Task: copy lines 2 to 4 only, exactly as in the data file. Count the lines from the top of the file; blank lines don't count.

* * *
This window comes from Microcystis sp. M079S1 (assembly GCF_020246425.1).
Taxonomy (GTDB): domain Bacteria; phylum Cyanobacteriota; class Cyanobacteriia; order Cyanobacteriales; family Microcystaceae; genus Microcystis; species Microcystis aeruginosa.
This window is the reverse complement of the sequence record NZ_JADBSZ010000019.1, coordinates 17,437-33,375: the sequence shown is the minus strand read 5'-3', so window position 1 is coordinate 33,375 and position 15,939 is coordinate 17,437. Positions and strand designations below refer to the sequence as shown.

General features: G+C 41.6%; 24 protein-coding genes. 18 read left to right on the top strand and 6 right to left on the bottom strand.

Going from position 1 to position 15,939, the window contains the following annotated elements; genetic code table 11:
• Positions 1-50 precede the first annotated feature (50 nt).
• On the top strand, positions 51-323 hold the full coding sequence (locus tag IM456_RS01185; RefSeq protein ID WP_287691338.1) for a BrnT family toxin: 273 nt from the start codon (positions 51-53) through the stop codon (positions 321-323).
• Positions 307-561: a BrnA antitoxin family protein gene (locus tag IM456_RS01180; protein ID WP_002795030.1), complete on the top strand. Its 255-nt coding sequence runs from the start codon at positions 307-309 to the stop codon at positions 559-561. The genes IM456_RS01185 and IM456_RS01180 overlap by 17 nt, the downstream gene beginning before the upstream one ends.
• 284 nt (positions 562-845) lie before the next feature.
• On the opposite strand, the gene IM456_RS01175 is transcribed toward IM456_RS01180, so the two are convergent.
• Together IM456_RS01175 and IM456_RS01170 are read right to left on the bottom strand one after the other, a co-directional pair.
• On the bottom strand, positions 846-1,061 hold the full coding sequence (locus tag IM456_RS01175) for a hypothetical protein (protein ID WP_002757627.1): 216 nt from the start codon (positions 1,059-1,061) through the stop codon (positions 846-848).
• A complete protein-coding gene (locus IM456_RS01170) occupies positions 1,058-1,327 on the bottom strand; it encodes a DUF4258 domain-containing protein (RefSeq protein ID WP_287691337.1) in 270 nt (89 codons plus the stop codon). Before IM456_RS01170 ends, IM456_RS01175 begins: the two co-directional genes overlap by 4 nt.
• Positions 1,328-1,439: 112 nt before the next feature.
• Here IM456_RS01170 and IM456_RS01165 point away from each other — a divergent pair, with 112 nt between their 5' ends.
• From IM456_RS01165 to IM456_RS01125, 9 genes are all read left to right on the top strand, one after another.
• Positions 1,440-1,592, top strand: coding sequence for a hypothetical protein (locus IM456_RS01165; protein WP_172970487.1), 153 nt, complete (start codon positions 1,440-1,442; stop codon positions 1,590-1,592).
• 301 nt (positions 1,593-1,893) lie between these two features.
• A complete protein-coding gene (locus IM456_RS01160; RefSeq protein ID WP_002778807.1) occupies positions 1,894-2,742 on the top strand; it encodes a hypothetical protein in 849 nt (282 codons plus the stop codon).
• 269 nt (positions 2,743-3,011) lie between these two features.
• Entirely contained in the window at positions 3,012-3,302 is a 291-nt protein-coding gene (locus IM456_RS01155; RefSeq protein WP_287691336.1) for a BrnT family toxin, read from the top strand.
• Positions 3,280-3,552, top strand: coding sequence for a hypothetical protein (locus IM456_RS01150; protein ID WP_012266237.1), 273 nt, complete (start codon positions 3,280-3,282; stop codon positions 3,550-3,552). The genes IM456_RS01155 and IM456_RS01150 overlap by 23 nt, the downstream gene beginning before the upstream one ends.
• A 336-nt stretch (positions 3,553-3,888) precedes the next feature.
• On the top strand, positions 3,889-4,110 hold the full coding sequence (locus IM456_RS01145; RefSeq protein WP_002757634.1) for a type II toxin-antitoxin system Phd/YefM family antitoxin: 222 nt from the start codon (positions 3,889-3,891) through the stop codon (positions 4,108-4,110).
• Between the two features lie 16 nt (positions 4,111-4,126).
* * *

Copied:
Taxonomy (GTDB): domain Bacteria; phylum Cyanobacteriota; class Cyanobacteriia; order Cyanobacteriales; family Microcystaceae; genus Microcystis; species Microcystis aeruginosa.
This window is the reverse complement of the sequence record NZ_JADBSZ010000019.1, coordinates 17,437-33,375: the sequence shown is the minus strand read 5'-3', so window position 1 is coordinate 33,375 and position 15,939 is coordinate 17,437. Positions and strand designations below refer to the sequence as shown.

General features: G+C 41.6%; 24 protein-coding genes. 18 read left to right on the top strand and 6 right to left on the bottom strand.